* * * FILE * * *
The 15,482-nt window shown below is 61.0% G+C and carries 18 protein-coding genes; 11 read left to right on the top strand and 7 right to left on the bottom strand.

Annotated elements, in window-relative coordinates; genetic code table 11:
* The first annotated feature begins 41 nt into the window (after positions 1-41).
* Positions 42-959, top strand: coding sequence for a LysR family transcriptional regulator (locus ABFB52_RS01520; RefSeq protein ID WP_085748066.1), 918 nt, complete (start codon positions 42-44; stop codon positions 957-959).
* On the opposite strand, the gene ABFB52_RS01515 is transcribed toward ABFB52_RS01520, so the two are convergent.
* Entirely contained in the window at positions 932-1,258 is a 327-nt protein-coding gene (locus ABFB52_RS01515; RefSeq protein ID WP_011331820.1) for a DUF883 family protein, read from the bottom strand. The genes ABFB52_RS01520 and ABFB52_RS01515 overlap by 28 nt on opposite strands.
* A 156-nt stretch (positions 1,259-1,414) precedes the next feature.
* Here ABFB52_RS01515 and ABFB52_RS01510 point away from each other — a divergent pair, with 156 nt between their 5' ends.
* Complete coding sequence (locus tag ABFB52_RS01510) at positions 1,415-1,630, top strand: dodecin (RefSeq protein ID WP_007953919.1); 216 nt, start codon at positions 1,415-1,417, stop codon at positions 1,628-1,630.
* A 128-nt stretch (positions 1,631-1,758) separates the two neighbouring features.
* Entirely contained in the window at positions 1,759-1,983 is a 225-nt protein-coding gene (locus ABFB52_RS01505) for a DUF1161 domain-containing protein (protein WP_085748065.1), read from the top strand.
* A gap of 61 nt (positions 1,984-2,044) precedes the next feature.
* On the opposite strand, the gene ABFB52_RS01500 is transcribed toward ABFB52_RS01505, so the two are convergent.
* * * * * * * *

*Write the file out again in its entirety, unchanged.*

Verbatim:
The 15,482-nt window shown below is 61.0% G+C and carries 18 protein-coding genes; 11 read left to right on the top strand and 7 right to left on the bottom strand.

Annotated elements, in window-relative coordinates; genetic code table 11:
* The first annotated feature begins 41 nt into the window (after positions 1-41).
* Positions 42-959, top strand: coding sequence for a LysR family transcriptional regulator (locus ABFB52_RS01520; RefSeq protein ID WP_085748066.1), 918 nt, complete (start codon positions 42-44; stop codon positions 957-959).
* On the opposite strand, the gene ABFB52_RS01515 is transcribed toward ABFB52_RS01520, so the two are convergent.
* Entirely contained in the window at positions 932-1,258 is a 327-nt protein-coding gene (locus ABFB52_RS01515; RefSeq protein ID WP_011331820.1) for a DUF883 family protein, read from the bottom strand. The genes ABFB52_RS01520 and ABFB52_RS01515 overlap by 28 nt on opposite strands.
* A 156-nt stretch (positions 1,259-1,414) precedes the next feature.
* Here ABFB52_RS01515 and ABFB52_RS01510 point away from each other — a divergent pair, with 156 nt between their 5' ends.
* Complete coding sequence (locus tag ABFB52_RS01510) at positions 1,415-1,630, top strand: dodecin (RefSeq protein ID WP_007953919.1); 216 nt, start codon at positions 1,415-1,417, stop codon at positions 1,628-1,630.
* A 128-nt stretch (positions 1,631-1,758) separates the two neighbouring features.
* Entirely contained in the window at positions 1,759-1,983 is a 225-nt protein-coding gene (locus ABFB52_RS01505) for a DUF1161 domain-containing protein (protein WP_085748065.1), read from the top strand.
* A gap of 61 nt (positions 1,984-2,044) precedes the next feature.
* On the opposite strand, the gene ABFB52_RS01500 is transcribed toward ABFB52_RS01505, so the two are convergent.